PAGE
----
The Canadian men’s basketball project will rebound from the Olympics

The Canadian men’s basketball project will rebound from the Olympics



Victoria-Sunday’s tournament in Victoria was supposed to be a day of celebration, breakthrough and relief for the Canadian men’s basketball team.

Instead, it becomes another painful chapter—a day full of lingering doubts and questions about what will happen next to the plan.

They have been here before.

Not long after Saturday’s 103-101 loss to the Czech Republic in the semifinals, Canada’s Olympic dream came to an end. RJ Barrett promised on Twitter that better things will happen in the future.

“Don’t worry about Canada, we will come back and we will succeed,” he wrote.

Less than 24 hours later, Canadian Basketball CEO Glenn Glenwald met with the media in Victoria and tried to provide calmness and foresight.

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“It was a difficult defeat. We had high hopes, but we did not achieve our goals,” he began. “We are not discouraged. We are disappointed, but we are not discouraged.”

Watch | Despite Wiggins’s magic, the Czechs shattered Canada’s Olympic hopes:

Andrew Wiggins’ amazing 6 points in 6 seconds to force overtime was not enough, as the Czech Republic won 103-101. 3:59

For the fans of this team and this project, after the disappointing performance of the Canadian men’s basketball team that did not qualify for the Olympics in 21 years, they are even more frustrated and desperate.

This time it should be different. Throughout the week, Victoria announced that this is the golden age of basketball, more talented than ever before, entering the playoffs.

There are eight current NBA players on the team. The player’s commitments, including Andrew Wiggins (Andrew Wiggins), many people doubt whether he will wear a red and white jersey again, it seems that the plan is perfectly positioned. Everything went so smoothly.

But when it came to Saturday’s single elimination matchup with the strong, tall, and experienced Czech, the Canadian was eliminated.

This year is two steps forward and one step back for us. Our project has some long-term learning and some growth. “-Glen Grunwald, Chief Executive Officer of the Canadian Basketball Association

Of course, there was an extraordinary rebound in the last 45 seconds that forced overtime. However, at the most important time, with a little more than two minutes left in the game, the Canadian team rose by 5 points, but was unable to make a crucial blow at the critical moment.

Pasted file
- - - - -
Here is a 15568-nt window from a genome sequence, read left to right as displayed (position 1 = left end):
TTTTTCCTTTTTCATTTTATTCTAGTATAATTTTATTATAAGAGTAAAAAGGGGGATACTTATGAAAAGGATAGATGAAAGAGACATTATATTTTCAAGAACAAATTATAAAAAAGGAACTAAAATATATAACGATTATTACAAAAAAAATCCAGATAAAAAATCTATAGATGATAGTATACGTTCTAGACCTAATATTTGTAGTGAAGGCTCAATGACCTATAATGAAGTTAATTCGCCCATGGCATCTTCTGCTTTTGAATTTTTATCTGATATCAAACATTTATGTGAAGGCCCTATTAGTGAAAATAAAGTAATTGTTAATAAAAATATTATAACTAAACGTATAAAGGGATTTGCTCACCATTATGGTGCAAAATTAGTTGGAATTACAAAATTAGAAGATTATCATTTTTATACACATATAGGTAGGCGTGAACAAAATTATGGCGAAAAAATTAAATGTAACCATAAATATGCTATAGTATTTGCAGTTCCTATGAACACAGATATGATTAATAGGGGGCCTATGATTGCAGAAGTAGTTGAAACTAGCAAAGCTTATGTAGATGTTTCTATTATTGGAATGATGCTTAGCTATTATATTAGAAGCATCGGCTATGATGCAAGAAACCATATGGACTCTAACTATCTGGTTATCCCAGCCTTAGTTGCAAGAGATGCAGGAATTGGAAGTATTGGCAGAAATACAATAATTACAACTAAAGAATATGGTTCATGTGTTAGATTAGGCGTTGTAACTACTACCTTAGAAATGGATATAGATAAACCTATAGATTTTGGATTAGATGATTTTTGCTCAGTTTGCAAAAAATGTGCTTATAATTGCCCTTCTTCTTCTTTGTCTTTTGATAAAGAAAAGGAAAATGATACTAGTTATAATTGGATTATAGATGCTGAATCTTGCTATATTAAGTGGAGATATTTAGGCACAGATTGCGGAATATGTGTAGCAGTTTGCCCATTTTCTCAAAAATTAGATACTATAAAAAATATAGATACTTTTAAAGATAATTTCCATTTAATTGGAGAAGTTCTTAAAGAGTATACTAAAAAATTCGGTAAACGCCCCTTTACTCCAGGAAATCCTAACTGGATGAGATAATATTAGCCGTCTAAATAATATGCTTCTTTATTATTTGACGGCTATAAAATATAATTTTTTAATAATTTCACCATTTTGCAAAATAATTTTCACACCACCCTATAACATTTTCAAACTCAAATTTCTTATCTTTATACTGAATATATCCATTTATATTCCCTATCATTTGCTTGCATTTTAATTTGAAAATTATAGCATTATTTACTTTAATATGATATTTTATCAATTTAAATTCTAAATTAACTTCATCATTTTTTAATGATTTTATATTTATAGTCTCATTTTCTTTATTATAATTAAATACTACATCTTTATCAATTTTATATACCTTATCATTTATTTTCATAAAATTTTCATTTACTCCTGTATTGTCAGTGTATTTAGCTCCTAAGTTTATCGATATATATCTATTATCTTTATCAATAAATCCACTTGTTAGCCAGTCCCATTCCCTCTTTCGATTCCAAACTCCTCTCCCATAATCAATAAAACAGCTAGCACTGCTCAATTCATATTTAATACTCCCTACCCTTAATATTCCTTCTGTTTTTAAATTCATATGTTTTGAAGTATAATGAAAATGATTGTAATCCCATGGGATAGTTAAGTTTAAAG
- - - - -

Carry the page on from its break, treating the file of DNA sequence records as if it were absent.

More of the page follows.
The Czech team defeated Canada 9-2 in the last two minutes of overtime.

“I hope what they get from it is motivation. The people who are here and the people who can’t be here,” Grunwald said.

Canada’s Andrew Wiggins, RJ Barrett and Dwight Powell watched during the suspension of the game against the Czech Republic. (Ippolito Chad/Canada Press)

“They need to persevere. This year is two steps forward and one step back for us. Our plan has some long-term learning and some growth.”

But how do you bring the core group of players together? Grunwald admits that this is the key to success.

“North America is different from Europe. FIBA ??is centered on Europe. We are centered on the NBA in North America. This is only part of the facts,” he said.

“We will communicate with the players and their circle of influence and make sure they understand the importance of all these games.”

Optimism still exists

The men’s event must now plan to travel to Paris in 2024, rather than planning for Tokyo-starting with the World Cup qualifiers this fall. This is a relatively new Olympic qualification system. The easiest way to participate in the Olympics involves qualifying for the World Cup and then entering the playoffs to gain a place in the Olympics.

But getting star players to participate in World Cup and even World Cup qualifying matches has been haunting the plan.

“This is a process we are going through,” Grunwald said.

“We have provided a great experience. We know it is important to them. We need to train more players so that we can have a large number of players. We need a large group of players to qualify for the FIBA ??system.”

We have talked to Nurse Nick and I very much hope Nick will insist on us-Glen Glennwald

Despite the disappointment now, Grunwald said he is optimistic about the future.

“Rome was not built overnight, and the Canadian basketball project was not built overnight,” he said.

“We know that the future of Canadian basketball and Canadian basketball is bright.”

The nurse’s difficult decision

There is no doubt that there will be a lot of reports on what happened before and during the Olympic qualifiers in Victoria. Part of these discussions included Nurse Nick and his future in the plan.

“We have talked to Nick and I very much hope that Nick will stick to it. I think this is one of the strengths of our plan. We have a coach like Nurse Nick. He really cares and works hard.” Elder said.

In his post-mortem report to the media on Sunday, Grunwald also stated how challenging it has been for players to participate and play in the pandemic over the past year.

“The progress we have made during the pandemic has shown me the strength of our organization and the commitment of our players and staff. This has given me a lot of encouragement,” he said.

“We will go back to evaluate and see which ones are effective and which ones are ineffective. Similarly, the complications caused by COVID-19 have brought a lot of pressure and pressure, and created a lot of uncertainty.”

Learning Courses. there’s a few. Maybe too much. But this time Grunwald hopes it will be rewarded in Paris.

“You have to persevere. Maturity and experience are important. Playing together is important,” he said.

“Our long-term goal is to always be on the podium in men’s and women’s football.”


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